The Underwater Archaeology Society of British Columbia (UASBC) was formed in 1975, and it is one of the most productive avocational underwater archaeology groups in the world. After its formation, the UASBC began a methodical program of surveying wrecks off the coast of British Columbia and in the waters surrounding Vancouver Island. They have been incredibly successful in this and have published numerous books and articles on British Columbia’s maritime history. Along the way, they have developed some very good relationships with several organizations such as the Canadian Hydrographic Service and Parks Canada and have allowed the UASBC to provide much of their survey and research information to the Government of British Columbia. 

Nearly ten years ago, a group of technical divers on Vancouver Island began working with the UASBC to help document the wrecks that fell outside of the UASBC’s primarily recreational focus. There are historical records and underwater search telemetry from tools such as side-scan sonar and multi-beam sonar, which map the seafloor, but there is still no substitute for actual first-person observation that can provide sketches, photo, and video records. Because the UASBC had done most of the work available in recreational depths, until technical divers were part of the research projects, there was a limit to further new project work.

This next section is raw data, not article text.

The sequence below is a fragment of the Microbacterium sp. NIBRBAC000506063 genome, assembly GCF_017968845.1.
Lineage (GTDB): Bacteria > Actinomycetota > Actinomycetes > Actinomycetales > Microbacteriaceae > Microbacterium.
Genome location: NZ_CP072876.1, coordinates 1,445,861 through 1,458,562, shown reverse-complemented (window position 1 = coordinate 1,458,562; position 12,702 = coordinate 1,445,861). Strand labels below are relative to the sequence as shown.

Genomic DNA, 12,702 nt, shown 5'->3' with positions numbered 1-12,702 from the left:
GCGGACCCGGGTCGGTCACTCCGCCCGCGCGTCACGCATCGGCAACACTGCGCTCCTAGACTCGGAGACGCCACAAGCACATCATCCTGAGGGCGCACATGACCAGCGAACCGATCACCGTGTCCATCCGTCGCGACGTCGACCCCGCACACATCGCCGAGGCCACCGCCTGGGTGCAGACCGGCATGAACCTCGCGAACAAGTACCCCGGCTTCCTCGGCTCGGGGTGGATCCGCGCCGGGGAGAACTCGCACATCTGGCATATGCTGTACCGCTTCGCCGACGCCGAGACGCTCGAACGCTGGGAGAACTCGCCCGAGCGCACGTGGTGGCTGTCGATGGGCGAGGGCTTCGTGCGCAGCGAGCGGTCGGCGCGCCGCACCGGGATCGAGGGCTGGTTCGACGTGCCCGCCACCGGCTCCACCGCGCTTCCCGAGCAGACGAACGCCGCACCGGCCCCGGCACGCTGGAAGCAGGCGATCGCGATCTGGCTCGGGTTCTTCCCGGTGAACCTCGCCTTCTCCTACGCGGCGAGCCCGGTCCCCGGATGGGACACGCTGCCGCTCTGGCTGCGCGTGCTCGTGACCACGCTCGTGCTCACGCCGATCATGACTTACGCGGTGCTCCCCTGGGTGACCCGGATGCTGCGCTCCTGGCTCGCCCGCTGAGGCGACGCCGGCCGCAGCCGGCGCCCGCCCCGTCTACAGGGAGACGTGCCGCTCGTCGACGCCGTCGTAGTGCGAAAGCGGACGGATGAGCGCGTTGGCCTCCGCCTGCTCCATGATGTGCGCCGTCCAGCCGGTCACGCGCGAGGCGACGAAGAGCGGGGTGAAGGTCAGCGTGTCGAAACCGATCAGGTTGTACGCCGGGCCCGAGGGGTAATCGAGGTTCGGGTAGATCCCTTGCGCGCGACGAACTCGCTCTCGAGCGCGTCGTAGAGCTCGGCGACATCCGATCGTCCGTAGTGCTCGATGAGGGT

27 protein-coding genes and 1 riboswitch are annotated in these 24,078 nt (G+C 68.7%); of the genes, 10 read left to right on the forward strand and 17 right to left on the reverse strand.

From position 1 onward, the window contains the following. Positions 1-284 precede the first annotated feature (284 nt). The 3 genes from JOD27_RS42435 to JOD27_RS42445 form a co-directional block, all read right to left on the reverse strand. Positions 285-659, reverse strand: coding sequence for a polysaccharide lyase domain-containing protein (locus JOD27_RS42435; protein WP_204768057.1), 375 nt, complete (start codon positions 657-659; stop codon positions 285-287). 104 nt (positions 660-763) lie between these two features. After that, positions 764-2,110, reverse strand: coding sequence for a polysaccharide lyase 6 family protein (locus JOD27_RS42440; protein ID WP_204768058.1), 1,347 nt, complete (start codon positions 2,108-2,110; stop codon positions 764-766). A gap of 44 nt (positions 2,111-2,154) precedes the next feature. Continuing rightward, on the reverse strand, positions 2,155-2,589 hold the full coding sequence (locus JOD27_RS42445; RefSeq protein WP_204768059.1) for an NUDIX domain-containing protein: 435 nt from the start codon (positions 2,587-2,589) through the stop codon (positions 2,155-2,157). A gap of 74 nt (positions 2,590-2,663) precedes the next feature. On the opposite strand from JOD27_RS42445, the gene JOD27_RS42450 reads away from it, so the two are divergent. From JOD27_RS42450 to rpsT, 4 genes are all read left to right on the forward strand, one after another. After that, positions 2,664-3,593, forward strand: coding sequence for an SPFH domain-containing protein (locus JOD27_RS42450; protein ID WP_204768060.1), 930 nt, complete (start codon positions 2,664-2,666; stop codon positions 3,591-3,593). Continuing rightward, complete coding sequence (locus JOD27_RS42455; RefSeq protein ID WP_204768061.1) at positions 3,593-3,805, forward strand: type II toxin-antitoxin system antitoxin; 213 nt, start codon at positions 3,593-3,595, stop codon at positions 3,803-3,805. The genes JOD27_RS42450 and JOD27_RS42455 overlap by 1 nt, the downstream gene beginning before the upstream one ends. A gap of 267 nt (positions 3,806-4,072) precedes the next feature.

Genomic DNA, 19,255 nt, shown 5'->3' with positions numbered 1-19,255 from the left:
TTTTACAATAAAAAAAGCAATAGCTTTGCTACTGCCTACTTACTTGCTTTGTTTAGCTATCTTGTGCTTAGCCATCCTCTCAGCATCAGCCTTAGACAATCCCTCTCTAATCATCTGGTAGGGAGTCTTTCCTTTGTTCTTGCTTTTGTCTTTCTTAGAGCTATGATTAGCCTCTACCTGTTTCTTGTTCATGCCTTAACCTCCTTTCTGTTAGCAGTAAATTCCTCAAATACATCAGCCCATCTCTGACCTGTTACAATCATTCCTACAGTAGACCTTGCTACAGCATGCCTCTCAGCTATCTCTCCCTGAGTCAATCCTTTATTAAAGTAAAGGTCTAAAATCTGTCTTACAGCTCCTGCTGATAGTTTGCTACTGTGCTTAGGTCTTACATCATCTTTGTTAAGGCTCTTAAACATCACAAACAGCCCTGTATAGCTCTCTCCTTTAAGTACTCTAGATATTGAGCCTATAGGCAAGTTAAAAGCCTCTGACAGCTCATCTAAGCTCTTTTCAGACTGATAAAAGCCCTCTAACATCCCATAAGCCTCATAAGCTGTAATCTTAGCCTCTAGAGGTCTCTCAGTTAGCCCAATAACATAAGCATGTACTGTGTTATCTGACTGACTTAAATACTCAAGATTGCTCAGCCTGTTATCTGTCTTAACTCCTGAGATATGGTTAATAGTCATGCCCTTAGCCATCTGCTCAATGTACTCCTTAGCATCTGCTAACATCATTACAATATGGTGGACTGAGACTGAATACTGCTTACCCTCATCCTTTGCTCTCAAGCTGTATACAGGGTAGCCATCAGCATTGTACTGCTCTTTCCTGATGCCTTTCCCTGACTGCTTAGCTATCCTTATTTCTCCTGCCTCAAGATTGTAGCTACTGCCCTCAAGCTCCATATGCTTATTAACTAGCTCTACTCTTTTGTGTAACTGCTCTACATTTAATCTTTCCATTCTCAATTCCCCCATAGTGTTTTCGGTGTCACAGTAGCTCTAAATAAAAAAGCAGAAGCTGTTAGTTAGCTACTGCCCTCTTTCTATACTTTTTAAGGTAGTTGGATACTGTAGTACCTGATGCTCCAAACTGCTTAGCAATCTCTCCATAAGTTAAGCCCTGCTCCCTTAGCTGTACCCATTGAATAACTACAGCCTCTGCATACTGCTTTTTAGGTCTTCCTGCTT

For a while it seemed like the future was going to be very bright: there was a group of committed technical divers with a passionate wish to. to explore, and the UASBC had the targets that needed exploration. There was some collaboration, but not as much as could have been the case, and when one of the divers in a leadership role became more involved in their non-diving career, the relationship hiccupped for a short time until a few other local GUE divers took up the task of building this relationship.